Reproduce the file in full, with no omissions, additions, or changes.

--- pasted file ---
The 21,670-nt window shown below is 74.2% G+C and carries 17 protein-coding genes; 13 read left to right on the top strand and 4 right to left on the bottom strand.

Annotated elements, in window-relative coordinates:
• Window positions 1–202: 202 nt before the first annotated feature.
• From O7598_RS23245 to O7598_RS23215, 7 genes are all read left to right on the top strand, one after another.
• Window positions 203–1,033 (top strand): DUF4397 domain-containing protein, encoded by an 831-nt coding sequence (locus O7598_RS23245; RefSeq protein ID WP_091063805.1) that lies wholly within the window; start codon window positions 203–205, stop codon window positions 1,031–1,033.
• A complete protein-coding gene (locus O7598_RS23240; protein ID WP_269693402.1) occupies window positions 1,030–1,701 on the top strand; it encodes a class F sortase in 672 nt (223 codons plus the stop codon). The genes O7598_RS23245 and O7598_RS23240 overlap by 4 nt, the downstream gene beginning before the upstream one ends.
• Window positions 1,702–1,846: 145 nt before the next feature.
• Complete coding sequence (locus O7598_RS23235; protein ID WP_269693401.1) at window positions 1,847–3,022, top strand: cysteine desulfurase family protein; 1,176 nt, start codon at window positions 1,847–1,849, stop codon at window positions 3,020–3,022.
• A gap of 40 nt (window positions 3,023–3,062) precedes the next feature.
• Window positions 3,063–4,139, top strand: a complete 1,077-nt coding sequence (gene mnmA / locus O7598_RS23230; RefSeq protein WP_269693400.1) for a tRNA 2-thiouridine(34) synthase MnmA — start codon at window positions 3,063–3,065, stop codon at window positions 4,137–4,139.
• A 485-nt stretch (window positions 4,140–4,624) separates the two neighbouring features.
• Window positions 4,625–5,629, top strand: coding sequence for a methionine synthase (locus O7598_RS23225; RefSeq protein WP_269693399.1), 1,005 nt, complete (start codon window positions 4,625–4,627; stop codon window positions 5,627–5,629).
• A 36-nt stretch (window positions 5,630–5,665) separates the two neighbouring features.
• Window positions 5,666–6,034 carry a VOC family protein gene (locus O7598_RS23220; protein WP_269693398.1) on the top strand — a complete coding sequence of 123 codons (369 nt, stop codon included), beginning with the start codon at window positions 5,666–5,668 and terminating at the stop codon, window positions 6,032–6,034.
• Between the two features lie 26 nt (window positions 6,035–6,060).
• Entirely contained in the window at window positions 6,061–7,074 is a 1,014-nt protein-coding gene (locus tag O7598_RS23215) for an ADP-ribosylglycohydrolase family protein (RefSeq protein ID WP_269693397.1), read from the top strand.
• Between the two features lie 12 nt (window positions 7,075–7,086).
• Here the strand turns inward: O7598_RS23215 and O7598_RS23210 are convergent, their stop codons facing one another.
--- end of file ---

The 21,670-nt window shown below is 74.2% G+C and carries 17 protein-coding genes; 13 read left to right on the top strand and 4 right to left on the bottom strand.

Annotated elements, in window-relative coordinates:
• Window positions 1–202: 202 nt before the first annotated feature.
• From O7598_RS23245 to O7598_RS23215, 7 genes are all read left to right on the top strand, one after another.
• Window positions 203–1,033 (top strand): DUF4397 domain-containing protein, encoded by an 831-nt coding sequence (locus O7598_RS23245; RefSeq protein ID WP_091063805.1) that lies wholly within the window; start codon window positions 203–205, stop codon window positions 1,031–1,033.
• A complete protein-coding gene (locus O7598_RS23240; protein ID WP_269693402.1) occupies window positions 1,030–1,701 on the top strand; it encodes a class F sortase in 672 nt (223 codons plus the stop codon). The genes O7598_RS23245 and O7598_RS23240 overlap by 4 nt, the downstream gene beginning before the upstream one ends.
• Window positions 1,702–1,846: 145 nt before the next feature.
• Complete coding sequence (locus O7598_RS23235; protein ID WP_269693401.1) at window positions 1,847–3,022, top strand: cysteine desulfurase family protein; 1,176 nt, start codon at window positions 1,847–1,849, stop codon at window positions 3,020–3,022.
• A gap of 40 nt (window positions 3,023–3,062) precedes the next feature.
• Window positions 3,063–4,139, top strand: a complete 1,077-nt coding sequence (gene mnmA / locus O7598_RS23230; RefSeq protein WP_269693400.1) for a tRNA 2-thiouridine(34) synthase MnmA — start codon at window positions 3,063–3,065, stop codon at window positions 4,137–4,139.
• A 485-nt stretch (window positions 4,140–4,624) separates the two neighbouring features.
• Window positions 4,625–5,629, top strand: coding sequence for a methionine synthase (locus O7598_RS23225; RefSeq protein WP_269693399.1), 1,005 nt, complete (start codon window positions 4,625–4,627; stop codon window positions 5,627–5,629).
• A 36-nt stretch (window positions 5,630–5,665) separates the two neighbouring features.
• Window positions 5,666–6,034 carry a VOC family protein gene (locus O7598_RS23220; protein WP_269693398.1) on the top strand — a complete coding sequence of 123 codons (369 nt, stop codon included), beginning with the start codon at window positions 5,666–5,668 and terminating at the stop codon, window positions 6,032–6,034.
• Between the two features lie 26 nt (window positions 6,035–6,060).
• Entirely contained in the window at window positions 6,061–7,074 is a 1,014-nt protein-coding gene (locus tag O7598_RS23215) for an ADP-ribosylglycohydrolase family protein (RefSeq protein ID WP_269693397.1), read from the top strand.
• Between the two features lie 12 nt (window positions 7,075–7,086).
• Here the strand turns inward: O7598_RS23215 and O7598_RS23210 are convergent, their stop codons facing one another.